New Strategy for Terror

Michael Gordon writes in today’s NYT,

There was a cold and calculating logic behind the Madrid bombings, one that we are likely to see again in the coming months. The terrorists have turned the Bush doctrine on its head.

After the attacks in New York and Washington on Sept. 11, 2001, President Bush declared that any nation that harbored terrorists would be considered just as culpable as the terrorists themselves. Putting that doctrine into action, the United States toppled the Taliban rulers in Afghanistan, who had given shelter to Al Qaeda members.

Now, the militants have developed their own cruel variant. Their plan is to attack any allies or international institutions cooperating with the Americans in Iraq. The aim is to pick away at the coalition until it is reduced to a few token deployments and one lonely and overstretched superpower — one that the militants hope will grow weary of its deployments in the Middle East.

This is both a cunning strategy and a matter of simple expediency. Whatever relationship may have existed between the Saddam Hussein regime and terror groups before the American-led invasion, both the United States and its militant foes now agree on one thing: Iraq counts. The Bush administration has argued that a democratic Iraq will be a catalyst for positive change in the Middle East, while terrorists like Abu Mussab al-Zarqawi have cast the American intervention there as an attempt to impose an alien set of values on Arabs and to protect Israel.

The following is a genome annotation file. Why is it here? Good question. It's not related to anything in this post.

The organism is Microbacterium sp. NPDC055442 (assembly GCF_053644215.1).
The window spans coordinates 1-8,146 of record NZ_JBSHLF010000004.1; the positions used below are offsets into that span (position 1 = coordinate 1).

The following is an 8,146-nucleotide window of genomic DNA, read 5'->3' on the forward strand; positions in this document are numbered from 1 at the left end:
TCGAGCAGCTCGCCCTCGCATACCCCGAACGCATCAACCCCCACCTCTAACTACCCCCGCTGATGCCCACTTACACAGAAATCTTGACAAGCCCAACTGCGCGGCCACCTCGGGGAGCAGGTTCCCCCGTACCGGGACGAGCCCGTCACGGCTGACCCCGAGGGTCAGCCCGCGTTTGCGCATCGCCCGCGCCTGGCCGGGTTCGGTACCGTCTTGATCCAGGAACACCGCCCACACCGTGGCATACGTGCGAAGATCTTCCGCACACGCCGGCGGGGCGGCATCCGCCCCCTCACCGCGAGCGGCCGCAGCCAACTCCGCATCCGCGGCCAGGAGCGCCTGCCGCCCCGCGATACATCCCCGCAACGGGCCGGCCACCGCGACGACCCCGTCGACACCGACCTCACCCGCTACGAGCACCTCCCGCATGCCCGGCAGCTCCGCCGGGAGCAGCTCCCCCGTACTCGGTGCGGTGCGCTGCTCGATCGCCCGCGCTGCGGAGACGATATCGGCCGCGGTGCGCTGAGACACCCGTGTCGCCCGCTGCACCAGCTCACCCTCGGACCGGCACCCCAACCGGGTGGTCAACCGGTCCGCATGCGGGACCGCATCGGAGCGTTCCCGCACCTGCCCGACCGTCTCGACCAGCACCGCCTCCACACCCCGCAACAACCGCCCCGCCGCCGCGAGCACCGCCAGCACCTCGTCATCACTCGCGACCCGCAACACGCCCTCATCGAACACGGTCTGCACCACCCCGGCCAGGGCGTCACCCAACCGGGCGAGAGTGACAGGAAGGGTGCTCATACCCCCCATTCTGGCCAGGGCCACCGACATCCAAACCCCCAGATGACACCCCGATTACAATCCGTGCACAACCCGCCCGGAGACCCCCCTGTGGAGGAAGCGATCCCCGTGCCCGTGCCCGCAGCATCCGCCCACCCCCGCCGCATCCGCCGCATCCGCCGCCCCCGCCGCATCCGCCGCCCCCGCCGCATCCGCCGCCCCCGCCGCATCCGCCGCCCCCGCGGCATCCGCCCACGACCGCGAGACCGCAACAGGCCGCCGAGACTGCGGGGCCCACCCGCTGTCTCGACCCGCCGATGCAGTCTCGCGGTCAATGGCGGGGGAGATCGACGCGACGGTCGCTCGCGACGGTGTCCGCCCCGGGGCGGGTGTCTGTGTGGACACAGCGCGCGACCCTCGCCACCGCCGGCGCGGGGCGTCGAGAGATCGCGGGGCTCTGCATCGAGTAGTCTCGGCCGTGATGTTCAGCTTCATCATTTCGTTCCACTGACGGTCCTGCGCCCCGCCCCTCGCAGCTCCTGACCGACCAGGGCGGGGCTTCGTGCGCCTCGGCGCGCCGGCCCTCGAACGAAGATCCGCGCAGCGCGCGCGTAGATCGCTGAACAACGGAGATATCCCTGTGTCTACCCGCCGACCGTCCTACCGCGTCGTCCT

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Even before the Madrid bombings, the terrorist strategy was being put to work in ways big and small. Last August, militants bombed the United Nations office in Baghdad, killing Sergio Vieria de Mello, the chief United Nations envoy to Iraq, prompting the world organization to withdraw its staff. In November, 19 Italians were killed by a truck bombing at their base in Nasiriyah, and two weeks after that, 7 Spanish intelligence officers and 2 Japanese diplomats were slain in separate ambushes.

But the bombings in Spain represent a major escalation. They were clearly intended to bring the costs home to the Spanish and were timed to coincide with the election season there and to influence an electorate that was overwhelmingly opposed to the invasion of Iraq.

Given that Europe has so many soft and hard-to-defend targets and that much of the European public opposed the mission in Iraq, strategy and expediency suggest that European nations allied with Washington will be hit with more large-scale terror attacks.

Even if Osama bin Laden is captured and Al Qaeda is crushed, there is a strong likelihood that major terror attacks will continue. The C.I.A. director, George Tenet, said this month that in response to American pressure, Al Qaeda had evolved into a loose association of regional networks that operate more independently.

Mr. Tenet also explained that Mr. bin Laden had established Al Qaeda as much to inspire Muslims around the world to undertake a global Jihad against the United States as to carry out attacks on its own. Al Qaeda “has infected others with its ideology, which depicts the United States as Islam’s greatest foe,” Mr. Tenet said. “A serious threat will remain with or without Al Qaeda in the picture.”

FILED UNDER: Terrorism
James Joyner
About James Joyner
James Joyner is Professor and Department Head of Security Studies at Marine Corps University's Command and Staff College and a nonresident senior fellow at the Scowcroft Center for Strategy and Security at the Atlantic Council. He's a former Army officer and Desert Storm vet. Views expressed here are his own. Follow James on Twitter @DrJJoyner.